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Pinhole photography to feature on the big screen

Pinhole photography mixes new technologies with a process that has existed for over 180 years and later this year it will feature in a Hollywood film. Justin Quinnell is a pinhole photographer who worked as a consultant on the film and here he tells ePHOTOzine why everyone should give pinhole photography a chance.

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 Rinko from Brothers Bloom
 Bang Bang (Rinko Kikuchi) and drink can pinhole camera.

"It's not reproduction it's storytelling." That's what a producer of a new Hollywood motion picture and photographer Justin Quinnell think about Pinhole photography.

Much of pinhole photography is about being creative with the light and playing with time.

"Pinhole photography combines the old with the new, its mixed new technologies with a process that has existed for over 180 years. It's about making the most of the last 200 years and beyond. It's about getting back to the science and becoming fascinated with light and time again." explained Justin Quinnell, pinhole photographer.

This love for Pinhole photography led Justin to be employed as a pinhole photography consultant for one of Hollywood's latest offerings to the world-Brothers Bloom.

"I had a text from my wife saying that a prop consultant would be ringing me. They didn't tell me what the film was about or who was in it they just asked me questions about pinhole photography. Eventually the producer of the film contacted me. He's interested in story telling and interested in pictures that can tell a story. He knew about my work and wanted to write pinhole photography into the film. At the time I didn't know what the film was for and it turned out to have huge stars in it. It's great publicity for pinhole photography."

Pinhole photography features as a hobby of the lead character in the film, Penelope played by Rachel Weisz.

 Rachel Weisz in Brothers Bloom
 Penelope (Rachel Weisz) and Water Melon Pinhole Camera.

"Rachel plays a millionaire who collects hobbies and one of them is pinhole photography. I was there to tell them how pinhole photography works, what props etc should be on the set, that sort of thing."

Justin's interest in pinhole photography emerged along time before Hollywood showed an interest in the subject and he's taken photographs with home-made pinhole cameras for 18 years now.

"Digital photography is conventional and to get away from that perfection can be tricky. Pinhole photography gives me the chance to do just that, it's a bit quirky."

The interest in pinhole photography is steadily growing with people all over the world celebrating world pinhole day and schools, colleges and Universities now teaching the technique.

"I was working as a head of photography in Bristol and the kids couldn't afford cameras but I noticed they could buy several cans of pop a day and I thought OK we can use them."

6 month exposure by Justin Quinnell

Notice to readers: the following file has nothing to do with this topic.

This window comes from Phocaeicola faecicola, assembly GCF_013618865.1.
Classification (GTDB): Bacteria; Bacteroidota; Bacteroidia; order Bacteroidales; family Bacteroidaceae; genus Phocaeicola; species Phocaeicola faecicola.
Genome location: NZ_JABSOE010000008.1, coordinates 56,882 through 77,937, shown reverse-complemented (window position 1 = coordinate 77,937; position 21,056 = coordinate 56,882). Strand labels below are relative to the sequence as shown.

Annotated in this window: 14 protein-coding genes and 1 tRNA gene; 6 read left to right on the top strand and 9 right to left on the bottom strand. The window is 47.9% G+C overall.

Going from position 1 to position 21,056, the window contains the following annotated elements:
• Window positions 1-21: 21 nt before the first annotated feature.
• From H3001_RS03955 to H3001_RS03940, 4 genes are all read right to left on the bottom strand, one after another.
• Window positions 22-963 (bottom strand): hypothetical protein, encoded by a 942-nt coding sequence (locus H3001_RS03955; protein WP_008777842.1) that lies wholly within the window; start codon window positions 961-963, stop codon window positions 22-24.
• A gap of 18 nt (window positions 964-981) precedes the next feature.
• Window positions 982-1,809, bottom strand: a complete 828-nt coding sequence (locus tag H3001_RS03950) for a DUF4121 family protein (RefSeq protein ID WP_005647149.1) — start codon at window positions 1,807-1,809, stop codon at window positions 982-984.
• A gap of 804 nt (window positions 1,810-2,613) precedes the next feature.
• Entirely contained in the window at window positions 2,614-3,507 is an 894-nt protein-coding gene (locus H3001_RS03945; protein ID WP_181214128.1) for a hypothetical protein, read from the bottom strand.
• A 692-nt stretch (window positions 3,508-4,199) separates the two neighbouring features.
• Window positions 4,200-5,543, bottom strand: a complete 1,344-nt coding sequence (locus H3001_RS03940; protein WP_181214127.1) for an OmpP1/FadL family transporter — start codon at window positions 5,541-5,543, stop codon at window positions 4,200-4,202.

6 month exposure of The Clifton Suspension Bridge.

Justin uses everything from old pop and beer cans to wheely bins to make his cameras something he says anyone can and should do:"It's a bit like Blue Peter, you make things out of bits of card and old beer cans. But it's the best way to start. Grab yourself some aluminium cans and make sure you have an open mind and if your first picture doesn't work out you can just open another can of beer and try again."

Pinhole photography is a hobby anyone can do. Its cheap, rewarding and can take up as much or as little of your time as you like.

"The time you can spend on one picture can be astounding. I spent three months in a grave yard and you have to spend time looking after the surroundings, I had to trim the grass to stop it growing over the lens, it's very satisfying and the six month stuff I am still coming to terms with, seeing six months of a life in one picture is amazing. Being able to capture a period of time far beyond our own vision is incredible."

 HongKong from Justin Quinnell's mouth
Hong Kong from Justin Quinnell's mouth.

How may other forms of photography could you take pictures from inside your mouth too? Well with pinhole photography you can just as Justin's website and book all about the subject show.

"I made a small camera that was indestructible and one day I popped it in my mouth and thought hang on this could work. It just goes to show when someone says you can't do it don't believe them, " explained Justin."Pinhole makes life interesting, what's the point in always knowing what will come next. It can put a little bit of wonder and discovery back into your life. There's no viewfinder, you can't preview your work. Every pinhole picture is like Christmas, you never know what you're going to get."

You can view more of Justin's work at his website Justin Quinnell.

Matt Grayson reviewed a Digital SLR pinhole adapter and you can read the review by going to: Digital SLR pinhole adapter.


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